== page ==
The Sarvistan palace built in the 300s AD [1], floor plan of Sarvistan by Nik Spatari [2] reconstruction of Sarvistan by Oscar Reuther, “Sasanian Architecture,” in Survey of Persian Art, Figure 152). [3] the Basilica di S. Marco in Veneziana built in the time period of 1100-1300 AD [4] and floor plan of the Basilica di S. Marco (Pictures used in Kaveh Farrokh’’s lectures at the University of British Columbia’s Continuing Studies Division and Stanford University’s WAIS 2006 Critical World Problems Conference Presentations on July 30-31, 2006.

Sassanian Iran was to leave a profound legacy on Romano-Byzantine architecture during its tenure in 224-651 CE. As noted in the paper however, architectural influences from ancient Iran can be traced back to the earlier Parthian and Achaemenid eras.

Farrokh Lecture-UBC-Tirgan-YSU

A lecture slide used in instruction for Kaveh Farrokh’s lectures at the University of British Columbia’s Continuing Studies Division (this was also presented at Stanford University’s WAIS 2006 Critical World Problems Conference Presentations on July 30-31, 2006, the annual Tirgan event at Toronto (June, 2013) and at Yerevan State University’s Iranian Studies Department (November, 2013) (Slide is Copyright of University of British Columbia and Kaveh Farrokh). The above slide discusses the parallels discovered by Professor Nik Spatari with respect to the “tri-chamber” design at Firuzabad and the Basilica di Massenzio. The floor plan of Ardashir’s palace and the “tri-chamber” (note yellow arrows) have been outlined by the Calabria research teams who noted of the parallels with the Basilica in Rome.

The ties of the Greco-Romans and ancient Iran are examined in a variety of other contexts besides architecture, notably the arts (Darius-Persephone motif, silverware, motifs such the Senmurv, etc.) and technology (communications, Qanat aqueducts, windmills, etc.).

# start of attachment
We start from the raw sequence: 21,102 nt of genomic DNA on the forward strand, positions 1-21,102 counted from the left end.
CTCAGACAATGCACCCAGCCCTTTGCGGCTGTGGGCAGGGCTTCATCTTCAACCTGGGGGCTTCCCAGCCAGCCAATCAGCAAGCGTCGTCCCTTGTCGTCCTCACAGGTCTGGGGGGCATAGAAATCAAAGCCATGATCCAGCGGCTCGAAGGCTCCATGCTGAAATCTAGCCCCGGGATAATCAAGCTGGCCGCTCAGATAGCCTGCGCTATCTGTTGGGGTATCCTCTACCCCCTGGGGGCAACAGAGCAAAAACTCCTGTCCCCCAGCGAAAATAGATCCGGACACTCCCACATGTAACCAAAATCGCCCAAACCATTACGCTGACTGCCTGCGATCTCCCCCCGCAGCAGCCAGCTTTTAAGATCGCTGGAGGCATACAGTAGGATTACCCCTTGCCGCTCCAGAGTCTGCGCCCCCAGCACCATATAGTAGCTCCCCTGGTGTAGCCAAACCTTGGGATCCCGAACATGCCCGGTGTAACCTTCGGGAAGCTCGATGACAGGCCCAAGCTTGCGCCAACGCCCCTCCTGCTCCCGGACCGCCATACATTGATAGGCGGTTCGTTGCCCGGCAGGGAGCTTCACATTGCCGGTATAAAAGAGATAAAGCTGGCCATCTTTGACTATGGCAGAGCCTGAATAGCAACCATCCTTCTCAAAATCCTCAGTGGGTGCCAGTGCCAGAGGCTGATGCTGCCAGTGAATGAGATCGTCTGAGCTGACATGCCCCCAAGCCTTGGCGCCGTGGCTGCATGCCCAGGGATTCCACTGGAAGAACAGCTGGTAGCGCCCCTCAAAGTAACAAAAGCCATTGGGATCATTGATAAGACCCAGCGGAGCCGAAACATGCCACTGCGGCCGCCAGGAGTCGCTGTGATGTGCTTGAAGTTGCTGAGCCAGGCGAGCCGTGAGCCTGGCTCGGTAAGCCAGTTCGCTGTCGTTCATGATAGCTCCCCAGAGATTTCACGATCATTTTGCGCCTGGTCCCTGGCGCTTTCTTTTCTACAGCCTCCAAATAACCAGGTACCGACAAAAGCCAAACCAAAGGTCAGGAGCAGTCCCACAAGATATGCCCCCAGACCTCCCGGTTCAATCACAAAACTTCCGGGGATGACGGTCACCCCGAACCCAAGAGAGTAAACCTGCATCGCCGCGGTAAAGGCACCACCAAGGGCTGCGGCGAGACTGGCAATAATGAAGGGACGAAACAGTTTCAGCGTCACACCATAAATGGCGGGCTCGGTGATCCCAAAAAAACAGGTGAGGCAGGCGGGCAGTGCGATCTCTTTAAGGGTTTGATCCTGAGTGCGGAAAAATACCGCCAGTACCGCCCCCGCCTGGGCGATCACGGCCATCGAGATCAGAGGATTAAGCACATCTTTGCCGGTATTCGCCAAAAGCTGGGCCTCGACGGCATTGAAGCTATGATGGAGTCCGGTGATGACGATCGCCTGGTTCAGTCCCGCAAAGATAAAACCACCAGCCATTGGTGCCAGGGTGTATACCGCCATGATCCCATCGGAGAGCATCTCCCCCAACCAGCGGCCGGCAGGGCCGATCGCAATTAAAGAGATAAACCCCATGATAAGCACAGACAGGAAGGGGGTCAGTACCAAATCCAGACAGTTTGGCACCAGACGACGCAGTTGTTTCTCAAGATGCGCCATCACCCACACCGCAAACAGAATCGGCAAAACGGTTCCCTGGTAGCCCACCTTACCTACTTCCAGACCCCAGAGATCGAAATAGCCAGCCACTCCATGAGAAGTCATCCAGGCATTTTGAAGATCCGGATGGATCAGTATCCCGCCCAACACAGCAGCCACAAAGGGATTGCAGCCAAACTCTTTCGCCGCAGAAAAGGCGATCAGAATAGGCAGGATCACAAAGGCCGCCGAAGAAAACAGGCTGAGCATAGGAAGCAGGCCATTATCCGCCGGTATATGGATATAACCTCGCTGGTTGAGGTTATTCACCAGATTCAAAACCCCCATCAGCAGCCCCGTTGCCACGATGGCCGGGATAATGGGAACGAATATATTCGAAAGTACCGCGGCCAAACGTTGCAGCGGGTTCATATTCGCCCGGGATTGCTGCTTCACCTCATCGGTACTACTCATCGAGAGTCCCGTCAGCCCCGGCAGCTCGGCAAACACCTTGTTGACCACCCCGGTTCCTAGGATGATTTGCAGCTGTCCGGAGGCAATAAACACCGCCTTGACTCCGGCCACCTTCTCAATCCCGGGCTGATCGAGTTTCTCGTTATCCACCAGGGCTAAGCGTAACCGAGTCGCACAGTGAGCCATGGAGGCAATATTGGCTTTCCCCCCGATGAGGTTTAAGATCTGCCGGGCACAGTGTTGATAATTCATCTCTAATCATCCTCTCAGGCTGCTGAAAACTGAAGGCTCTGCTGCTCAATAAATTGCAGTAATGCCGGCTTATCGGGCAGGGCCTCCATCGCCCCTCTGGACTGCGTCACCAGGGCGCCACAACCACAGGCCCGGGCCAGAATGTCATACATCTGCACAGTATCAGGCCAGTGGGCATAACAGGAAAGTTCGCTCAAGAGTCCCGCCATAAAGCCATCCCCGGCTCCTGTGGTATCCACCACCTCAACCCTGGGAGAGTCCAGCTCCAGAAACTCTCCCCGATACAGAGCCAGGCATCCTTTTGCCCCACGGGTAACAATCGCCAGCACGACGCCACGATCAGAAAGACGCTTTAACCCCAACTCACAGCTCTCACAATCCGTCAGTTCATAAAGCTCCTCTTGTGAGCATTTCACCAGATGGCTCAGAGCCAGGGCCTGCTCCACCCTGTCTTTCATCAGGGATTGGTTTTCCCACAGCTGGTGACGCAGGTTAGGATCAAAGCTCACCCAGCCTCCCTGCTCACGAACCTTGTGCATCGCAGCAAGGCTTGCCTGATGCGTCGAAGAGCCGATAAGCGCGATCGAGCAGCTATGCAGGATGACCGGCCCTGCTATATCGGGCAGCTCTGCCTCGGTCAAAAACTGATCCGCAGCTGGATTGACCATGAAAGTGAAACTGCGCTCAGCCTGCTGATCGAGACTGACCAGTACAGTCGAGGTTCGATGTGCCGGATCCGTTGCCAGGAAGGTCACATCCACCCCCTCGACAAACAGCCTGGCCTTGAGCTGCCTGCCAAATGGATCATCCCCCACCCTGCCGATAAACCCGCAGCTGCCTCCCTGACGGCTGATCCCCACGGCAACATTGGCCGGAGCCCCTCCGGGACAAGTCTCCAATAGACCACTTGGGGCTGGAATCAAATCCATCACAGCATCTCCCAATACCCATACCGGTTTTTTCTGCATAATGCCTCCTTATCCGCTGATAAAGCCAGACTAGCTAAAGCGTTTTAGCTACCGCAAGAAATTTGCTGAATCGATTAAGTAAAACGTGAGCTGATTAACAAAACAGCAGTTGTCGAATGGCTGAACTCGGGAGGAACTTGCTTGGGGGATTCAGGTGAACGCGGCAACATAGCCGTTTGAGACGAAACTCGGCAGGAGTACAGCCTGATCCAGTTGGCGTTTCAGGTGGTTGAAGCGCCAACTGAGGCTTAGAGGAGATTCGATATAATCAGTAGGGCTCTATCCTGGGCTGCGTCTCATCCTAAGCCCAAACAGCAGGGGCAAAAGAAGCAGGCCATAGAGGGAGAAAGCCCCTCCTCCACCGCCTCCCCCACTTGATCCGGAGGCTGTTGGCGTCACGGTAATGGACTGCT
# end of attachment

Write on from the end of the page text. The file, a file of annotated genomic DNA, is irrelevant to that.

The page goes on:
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An example of technology exchanges: an old water wheel in Tehran (Image: Farda News) [at Left]; reconstructed water wheel based on the ancient Persian model from Cordoba, Spain (Image: Graham Beards in Public Domain). The Greco-Roman and ancient Iranian civilizations often engaged in the exchange of technologies in antiquity. The Persian water wheel spread from ancient Iran to Rome (which introduced this technology into Europe) as well as China in antiquity (Kurz, 1985, p.563)

The culinary arts (transmission of cooking styles, exchange of nuts, fruits, etc. ) are also examined. The pistachio plant for example, was first located in the Khorasan and Soghd regions; these were first cultivated in West Khorasan and were unknown by other peoples until the Achaemenid era.

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The Achaemenids were the first to commercially grow the pistachio in ancient Iran and export this to neighboring countries more than 2500 years ago (Image: Public Domain). By the Sassanian Era the pistachio was considered a delicatessen (mostly used in baking and in cookies). Pahlavi texts dating to the Sassanian era mention the Gorgani pistachio as especially famous at the time. The Roman world not only adopted the pistachio (already known by Greco-Iranian contacts) and spread this to the European peoples.